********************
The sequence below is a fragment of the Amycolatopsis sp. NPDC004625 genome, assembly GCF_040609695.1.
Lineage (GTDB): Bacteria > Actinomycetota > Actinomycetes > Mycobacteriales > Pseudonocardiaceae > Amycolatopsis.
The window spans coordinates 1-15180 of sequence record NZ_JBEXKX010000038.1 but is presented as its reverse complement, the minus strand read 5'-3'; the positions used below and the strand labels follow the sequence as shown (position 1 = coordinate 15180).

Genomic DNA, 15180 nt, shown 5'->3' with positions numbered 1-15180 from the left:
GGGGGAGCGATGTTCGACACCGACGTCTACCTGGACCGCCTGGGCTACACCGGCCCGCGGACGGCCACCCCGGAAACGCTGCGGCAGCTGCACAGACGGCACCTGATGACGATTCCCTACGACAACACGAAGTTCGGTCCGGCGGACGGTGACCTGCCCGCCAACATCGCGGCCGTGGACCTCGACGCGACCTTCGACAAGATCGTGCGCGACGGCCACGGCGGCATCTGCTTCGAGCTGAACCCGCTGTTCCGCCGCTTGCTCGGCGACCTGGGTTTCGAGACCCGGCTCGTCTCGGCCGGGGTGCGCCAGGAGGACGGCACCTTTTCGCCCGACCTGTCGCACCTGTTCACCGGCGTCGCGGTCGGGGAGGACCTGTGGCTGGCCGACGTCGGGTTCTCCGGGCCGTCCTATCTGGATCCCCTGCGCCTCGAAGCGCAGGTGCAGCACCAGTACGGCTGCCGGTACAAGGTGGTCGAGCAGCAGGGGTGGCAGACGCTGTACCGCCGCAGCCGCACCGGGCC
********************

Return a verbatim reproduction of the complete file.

The sequence below is a fragment of the Amycolatopsis sp. NPDC004625 genome, assembly GCF_040609695.1.
Lineage (GTDB): Bacteria > Actinomycetota > Actinomycetes > Mycobacteriales > Pseudonocardiaceae > Amycolatopsis.
The window spans coordinates 1-15180 of sequence record NZ_JBEXKX010000038.1 but is presented as its reverse complement, the minus strand read 5'-3'; the positions used below and the strand labels follow the sequence as shown (position 1 = coordinate 15180).

Genomic DNA, 15180 nt, shown 5'->3' with positions numbered 1-15180 from the left:
GGGGGAGCGATGTTCGACACCGACGTCTACCTGGACCGCCTGGGCTACACCGGCCCGCGGACGGCCACCCCGGAAACGCTGCGGCAGCTGCACAGACGGCACCTGATGACGATTCCCTACGACAACACGAAGTTCGGTCCGGCGGACGGTGACCTGCCCGCCAACATCGCGGCCGTGGACCTCGACGCGACCTTCGACAAGATCGTGCGCGACGGCCACGGCGGCATCTGCTTCGAGCTGAACCCGCTGTTCCGCCGCTTGCTCGGCGACCTGGGTTTCGAGACCCGGCTCGTCTCGGCCGGGGTGCGCCAGGAGGACGGCACCTTTTCGCCCGACCTGTCGCACCTGTTCACCGGCGTCGCGGTCGGGGAGGACCTGTGGCTGGCCGACGTCGGGTTCTCCGGGCCGTCCTATCTGGATCCCCTGCGCCTCGAAGCGCAGGTGCAGCACCAGTACGGCTGCCGGTACAAGGTGGTCGAGCAGCAGGGGTGGCAGACGCTGTACCGCCGCAGCCGCACCGGGCC